Skip to content
My WebMD Sign In, Sign Up
Font Size

Antibiotic May Stop Traveler's Diarrhea

Rifaximin Approved to Treat Traveler's Diarrhea Caused by E. coli Bacteria

Upcoming Studies

DuPont and colleagues say they're planning studies in Asia, where bacteria including shigella, salmonella, and campylobacter are common causes of traveler's diarrhea.

They also want to find out if rifaximin helps prevent post-infectious irritable bowel syndrome. The two-week study wasn't long enough to test that, the researchers say.

Avoiding Traveler's Diarrhea

Traveler's diarrhea is mainly caused by infections from fecally contaminated food and water, says the CDC. Choosing foods and beverages carefully while overseas may help avoid those bugs.

The CDC offers these tips on preventing traveler's diarrhea:

  • Avoid eating foods or drinking beverages purchased from street vendors or other establishments where unhygienic conditions are present.
  • Avoid eating raw or undercooked meat and seafood.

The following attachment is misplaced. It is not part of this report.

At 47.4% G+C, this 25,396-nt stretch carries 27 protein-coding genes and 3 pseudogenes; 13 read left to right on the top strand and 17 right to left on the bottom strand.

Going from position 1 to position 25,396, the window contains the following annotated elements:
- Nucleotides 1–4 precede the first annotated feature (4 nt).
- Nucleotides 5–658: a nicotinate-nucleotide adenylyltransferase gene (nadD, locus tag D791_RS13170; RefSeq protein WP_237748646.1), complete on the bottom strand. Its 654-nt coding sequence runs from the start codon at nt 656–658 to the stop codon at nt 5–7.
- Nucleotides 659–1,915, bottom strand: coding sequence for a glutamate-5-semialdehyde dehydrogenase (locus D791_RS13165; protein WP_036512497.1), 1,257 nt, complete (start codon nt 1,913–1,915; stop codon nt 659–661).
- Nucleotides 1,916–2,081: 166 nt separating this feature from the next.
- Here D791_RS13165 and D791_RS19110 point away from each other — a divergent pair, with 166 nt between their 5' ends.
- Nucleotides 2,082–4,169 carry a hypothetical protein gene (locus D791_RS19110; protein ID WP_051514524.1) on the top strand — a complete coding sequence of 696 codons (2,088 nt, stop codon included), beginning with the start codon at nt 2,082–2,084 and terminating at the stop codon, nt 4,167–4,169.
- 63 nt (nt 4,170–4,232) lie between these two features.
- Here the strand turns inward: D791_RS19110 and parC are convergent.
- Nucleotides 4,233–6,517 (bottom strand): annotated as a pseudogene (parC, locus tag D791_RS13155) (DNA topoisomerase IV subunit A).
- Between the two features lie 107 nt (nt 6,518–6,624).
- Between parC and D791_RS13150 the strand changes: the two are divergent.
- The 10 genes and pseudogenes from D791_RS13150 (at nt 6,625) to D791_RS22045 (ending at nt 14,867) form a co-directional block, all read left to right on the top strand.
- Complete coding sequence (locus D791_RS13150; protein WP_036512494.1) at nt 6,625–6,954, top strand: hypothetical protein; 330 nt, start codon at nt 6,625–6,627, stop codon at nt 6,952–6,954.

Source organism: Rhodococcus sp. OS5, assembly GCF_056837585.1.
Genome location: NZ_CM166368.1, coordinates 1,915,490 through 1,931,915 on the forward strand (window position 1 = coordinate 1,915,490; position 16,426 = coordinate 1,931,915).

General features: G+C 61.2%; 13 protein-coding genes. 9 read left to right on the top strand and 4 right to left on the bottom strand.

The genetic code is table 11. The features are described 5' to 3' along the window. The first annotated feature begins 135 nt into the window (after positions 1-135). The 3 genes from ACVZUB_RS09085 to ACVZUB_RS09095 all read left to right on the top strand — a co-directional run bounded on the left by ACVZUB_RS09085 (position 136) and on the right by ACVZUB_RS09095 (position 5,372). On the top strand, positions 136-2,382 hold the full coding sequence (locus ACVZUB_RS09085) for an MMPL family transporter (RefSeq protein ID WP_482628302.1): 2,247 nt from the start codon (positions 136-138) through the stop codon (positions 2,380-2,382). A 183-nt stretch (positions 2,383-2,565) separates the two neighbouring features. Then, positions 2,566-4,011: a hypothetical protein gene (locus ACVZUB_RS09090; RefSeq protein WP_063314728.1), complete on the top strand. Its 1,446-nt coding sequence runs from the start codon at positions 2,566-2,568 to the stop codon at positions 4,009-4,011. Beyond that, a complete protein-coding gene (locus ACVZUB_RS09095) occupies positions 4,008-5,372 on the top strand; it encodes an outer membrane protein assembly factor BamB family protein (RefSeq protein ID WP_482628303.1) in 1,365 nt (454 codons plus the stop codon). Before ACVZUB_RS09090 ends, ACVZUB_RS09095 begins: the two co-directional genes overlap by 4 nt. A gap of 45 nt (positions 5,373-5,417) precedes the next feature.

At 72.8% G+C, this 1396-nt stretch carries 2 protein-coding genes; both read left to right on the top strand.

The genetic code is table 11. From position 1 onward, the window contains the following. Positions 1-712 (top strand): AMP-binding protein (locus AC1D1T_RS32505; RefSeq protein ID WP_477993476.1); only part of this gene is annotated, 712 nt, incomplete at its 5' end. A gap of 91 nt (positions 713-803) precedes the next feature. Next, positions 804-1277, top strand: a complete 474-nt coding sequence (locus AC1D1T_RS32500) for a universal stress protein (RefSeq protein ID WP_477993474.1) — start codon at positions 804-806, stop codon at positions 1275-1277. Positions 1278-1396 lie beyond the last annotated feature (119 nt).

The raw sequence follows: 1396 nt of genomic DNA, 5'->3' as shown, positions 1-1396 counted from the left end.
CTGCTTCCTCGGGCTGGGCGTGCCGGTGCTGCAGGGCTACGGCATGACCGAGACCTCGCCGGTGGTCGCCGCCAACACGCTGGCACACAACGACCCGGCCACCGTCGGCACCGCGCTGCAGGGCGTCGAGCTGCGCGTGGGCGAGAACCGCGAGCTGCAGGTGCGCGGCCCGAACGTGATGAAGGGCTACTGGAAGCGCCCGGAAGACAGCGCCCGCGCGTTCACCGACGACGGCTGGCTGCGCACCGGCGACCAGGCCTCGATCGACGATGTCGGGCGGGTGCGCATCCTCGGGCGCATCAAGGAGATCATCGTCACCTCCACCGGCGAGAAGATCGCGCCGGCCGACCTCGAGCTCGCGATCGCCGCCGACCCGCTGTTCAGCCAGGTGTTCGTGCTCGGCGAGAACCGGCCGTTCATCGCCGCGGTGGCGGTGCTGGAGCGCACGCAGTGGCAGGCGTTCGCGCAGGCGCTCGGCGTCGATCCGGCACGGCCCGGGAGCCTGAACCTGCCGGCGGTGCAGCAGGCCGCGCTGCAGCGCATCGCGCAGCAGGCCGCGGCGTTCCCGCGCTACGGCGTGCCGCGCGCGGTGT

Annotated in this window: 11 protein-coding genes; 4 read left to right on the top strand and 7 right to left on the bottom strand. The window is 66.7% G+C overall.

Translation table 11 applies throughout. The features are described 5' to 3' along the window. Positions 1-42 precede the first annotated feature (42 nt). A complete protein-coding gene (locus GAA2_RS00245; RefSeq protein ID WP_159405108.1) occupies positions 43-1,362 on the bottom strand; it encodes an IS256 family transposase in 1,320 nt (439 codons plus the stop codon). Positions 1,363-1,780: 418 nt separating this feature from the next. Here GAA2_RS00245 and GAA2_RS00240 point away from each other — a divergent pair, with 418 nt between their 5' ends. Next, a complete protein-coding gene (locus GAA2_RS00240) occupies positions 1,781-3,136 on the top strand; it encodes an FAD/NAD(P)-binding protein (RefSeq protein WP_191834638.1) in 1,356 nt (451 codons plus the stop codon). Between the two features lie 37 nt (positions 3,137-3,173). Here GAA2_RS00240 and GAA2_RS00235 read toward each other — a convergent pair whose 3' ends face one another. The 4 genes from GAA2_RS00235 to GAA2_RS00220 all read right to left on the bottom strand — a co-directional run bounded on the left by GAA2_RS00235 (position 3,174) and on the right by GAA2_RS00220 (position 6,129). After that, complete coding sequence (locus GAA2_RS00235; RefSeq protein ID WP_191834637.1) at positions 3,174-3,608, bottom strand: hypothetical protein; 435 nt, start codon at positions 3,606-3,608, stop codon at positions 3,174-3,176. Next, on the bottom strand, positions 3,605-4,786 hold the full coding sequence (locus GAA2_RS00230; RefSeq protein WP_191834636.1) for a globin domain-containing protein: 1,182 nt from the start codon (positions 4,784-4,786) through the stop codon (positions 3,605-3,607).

• Avoid eating raw fruits (such as oranges, bananas, and avocados) and vegetables unless the traveler peels them.
  • Tap water, ice, unpasteurized milk, and dairy products are associated with increased risk for traveler's diarrhea.
  • Well-cooked and packaged foods -- if handled properly -- are usually safe.
  • Safe beverages include bottled carbonated beverages, hot tea or coffee, beer, wine, and water that's been boiled or appropriately treated with iodine or chlorine.

1|2

Today on WebMD

myth and facts about constipation
Slideshow
what is ibs
Article
 
toilet paper
Quiz
Fastfood
Article
 

top foods for probiotics
Slideshow
couple eating at cafe
Article
 
sick child
Slideshow
Woman blowing bubble gum
Slideshow
 

Woman with crohns in pain
Slideshow
Woman with stomach pain
Slideshow
 
diet for diverticulitis
Video
what causes diarrhea
Video